According to American Turtle Rescue, May 23 is World Turtle Day (hat tip to Clifford Blizard from the Atlanta Nature Examiner for pointing this out). This event reminded me of a short excavation that took place along the Potomac river back in October 2003, shortly after Hurricane Isabel hit Virginia.
Hurricanes cause a lot of erosion and often expose new fossils, so as soon as possible after the storm, I headed to Westmoreland County with the museum boat, accompanied by then-graduate student Susan Barbour Wood (Susan has since graduated from Virginia Tech and is now a geology professor at Western Carolina University). About 70 feet of Calvert Formation is exposed along the cliffs in Westmoreland County.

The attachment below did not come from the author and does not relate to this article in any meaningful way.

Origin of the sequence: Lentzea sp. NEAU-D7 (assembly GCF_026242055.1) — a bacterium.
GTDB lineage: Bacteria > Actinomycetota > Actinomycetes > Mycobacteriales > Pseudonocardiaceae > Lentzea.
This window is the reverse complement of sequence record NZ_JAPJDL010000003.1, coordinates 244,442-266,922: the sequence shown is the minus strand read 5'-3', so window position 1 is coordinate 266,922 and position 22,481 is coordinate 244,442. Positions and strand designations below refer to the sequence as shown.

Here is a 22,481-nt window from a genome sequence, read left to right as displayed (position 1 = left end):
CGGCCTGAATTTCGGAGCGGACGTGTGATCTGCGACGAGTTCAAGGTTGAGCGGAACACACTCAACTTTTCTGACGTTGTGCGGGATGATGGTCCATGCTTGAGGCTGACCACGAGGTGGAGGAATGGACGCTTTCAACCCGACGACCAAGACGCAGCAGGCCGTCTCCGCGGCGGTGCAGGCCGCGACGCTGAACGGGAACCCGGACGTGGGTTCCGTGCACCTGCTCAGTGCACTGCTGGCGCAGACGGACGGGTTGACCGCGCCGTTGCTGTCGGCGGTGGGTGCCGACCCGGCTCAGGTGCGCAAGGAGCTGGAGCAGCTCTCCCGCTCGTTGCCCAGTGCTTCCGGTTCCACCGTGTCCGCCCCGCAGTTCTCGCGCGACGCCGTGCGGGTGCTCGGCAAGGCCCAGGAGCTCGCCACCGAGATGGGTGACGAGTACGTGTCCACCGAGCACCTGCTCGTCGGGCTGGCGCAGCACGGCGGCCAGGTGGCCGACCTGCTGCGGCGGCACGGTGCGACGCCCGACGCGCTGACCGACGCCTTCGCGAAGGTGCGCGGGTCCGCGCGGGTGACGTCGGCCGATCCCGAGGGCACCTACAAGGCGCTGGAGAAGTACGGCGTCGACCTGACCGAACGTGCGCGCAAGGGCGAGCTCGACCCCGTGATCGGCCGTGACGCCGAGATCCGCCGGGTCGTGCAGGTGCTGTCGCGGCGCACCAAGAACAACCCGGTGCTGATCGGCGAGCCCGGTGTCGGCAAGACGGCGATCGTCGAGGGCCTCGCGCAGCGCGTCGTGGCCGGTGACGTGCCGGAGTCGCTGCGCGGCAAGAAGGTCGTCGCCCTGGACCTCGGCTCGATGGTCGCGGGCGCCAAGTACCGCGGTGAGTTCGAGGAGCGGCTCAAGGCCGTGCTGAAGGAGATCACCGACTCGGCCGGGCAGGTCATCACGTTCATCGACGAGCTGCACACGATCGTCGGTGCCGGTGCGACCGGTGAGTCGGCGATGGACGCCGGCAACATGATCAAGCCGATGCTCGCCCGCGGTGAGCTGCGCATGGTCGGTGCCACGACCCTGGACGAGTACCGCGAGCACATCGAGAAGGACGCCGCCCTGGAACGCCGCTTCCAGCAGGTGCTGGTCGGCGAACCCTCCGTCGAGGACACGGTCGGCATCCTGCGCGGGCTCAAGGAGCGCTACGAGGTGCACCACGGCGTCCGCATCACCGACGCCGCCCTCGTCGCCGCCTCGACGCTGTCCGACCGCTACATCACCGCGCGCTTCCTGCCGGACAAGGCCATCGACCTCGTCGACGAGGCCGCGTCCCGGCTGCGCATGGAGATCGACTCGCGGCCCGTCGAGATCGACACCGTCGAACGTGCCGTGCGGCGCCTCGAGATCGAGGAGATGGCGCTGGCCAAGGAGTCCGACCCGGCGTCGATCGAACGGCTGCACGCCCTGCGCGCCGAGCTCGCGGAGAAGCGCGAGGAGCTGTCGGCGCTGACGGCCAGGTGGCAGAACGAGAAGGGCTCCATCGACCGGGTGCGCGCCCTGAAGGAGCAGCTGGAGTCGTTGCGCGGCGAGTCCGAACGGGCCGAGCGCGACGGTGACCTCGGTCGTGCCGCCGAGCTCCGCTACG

On our second day, we found a few turtle bones exposed about 10 feet up the cliff:
When it was all finished we had a substantial part of a sea turtle shell. In the photo below, the anterior (front) end is to the right. The left front of the shell is largely missing; that’s the part that had already eroded from the cliff. Not included in the photo are several marginal plates and five or six dorsal vertebrae that were also collected.
The shape of the shell plates, and in particular the complex ornamentation on their external surfaces, show that this specimen is referable to Syllomus aegyptiacus. Syllomus is a small cheloniid turtle that is very abundant in the Calvert; large numbers of specimens have been collected from Westmoreland County over the years by VMNH and the Smithsonian, and we have more than 100 individual Syllomus bones from Carmel Church.